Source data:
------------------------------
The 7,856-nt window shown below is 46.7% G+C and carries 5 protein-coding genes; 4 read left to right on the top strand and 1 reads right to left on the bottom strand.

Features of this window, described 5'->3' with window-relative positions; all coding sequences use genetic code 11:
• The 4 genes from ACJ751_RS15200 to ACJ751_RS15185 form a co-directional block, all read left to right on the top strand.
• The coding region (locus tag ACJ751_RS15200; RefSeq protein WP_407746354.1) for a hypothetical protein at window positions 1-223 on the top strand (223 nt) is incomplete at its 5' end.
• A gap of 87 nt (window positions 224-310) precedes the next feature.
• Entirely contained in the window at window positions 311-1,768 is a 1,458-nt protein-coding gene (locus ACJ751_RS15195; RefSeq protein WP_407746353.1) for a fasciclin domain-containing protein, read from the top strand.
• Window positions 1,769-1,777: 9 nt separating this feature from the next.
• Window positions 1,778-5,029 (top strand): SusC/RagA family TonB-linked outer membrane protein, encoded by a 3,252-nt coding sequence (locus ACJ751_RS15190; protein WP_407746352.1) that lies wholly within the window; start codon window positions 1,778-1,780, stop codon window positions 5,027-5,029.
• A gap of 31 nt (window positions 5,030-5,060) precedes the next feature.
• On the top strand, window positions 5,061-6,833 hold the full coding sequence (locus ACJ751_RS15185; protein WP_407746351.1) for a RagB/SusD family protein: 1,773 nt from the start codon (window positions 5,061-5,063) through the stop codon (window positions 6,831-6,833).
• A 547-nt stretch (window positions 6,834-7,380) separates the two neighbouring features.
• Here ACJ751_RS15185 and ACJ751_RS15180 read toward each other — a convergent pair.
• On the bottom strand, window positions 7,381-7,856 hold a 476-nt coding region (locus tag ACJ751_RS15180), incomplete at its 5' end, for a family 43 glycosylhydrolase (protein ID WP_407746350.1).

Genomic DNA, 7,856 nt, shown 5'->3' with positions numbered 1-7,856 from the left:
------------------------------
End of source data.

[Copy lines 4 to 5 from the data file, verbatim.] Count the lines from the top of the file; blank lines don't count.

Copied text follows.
• The coding region (locus tag ACJ751_RS15200; RefSeq protein WP_407746354.1) for a hypothetical protein at window positions 1-223 on the top strand (223 nt) is incomplete at its 5' end.
• A gap of 87 nt (window positions 224-310) precedes the next feature.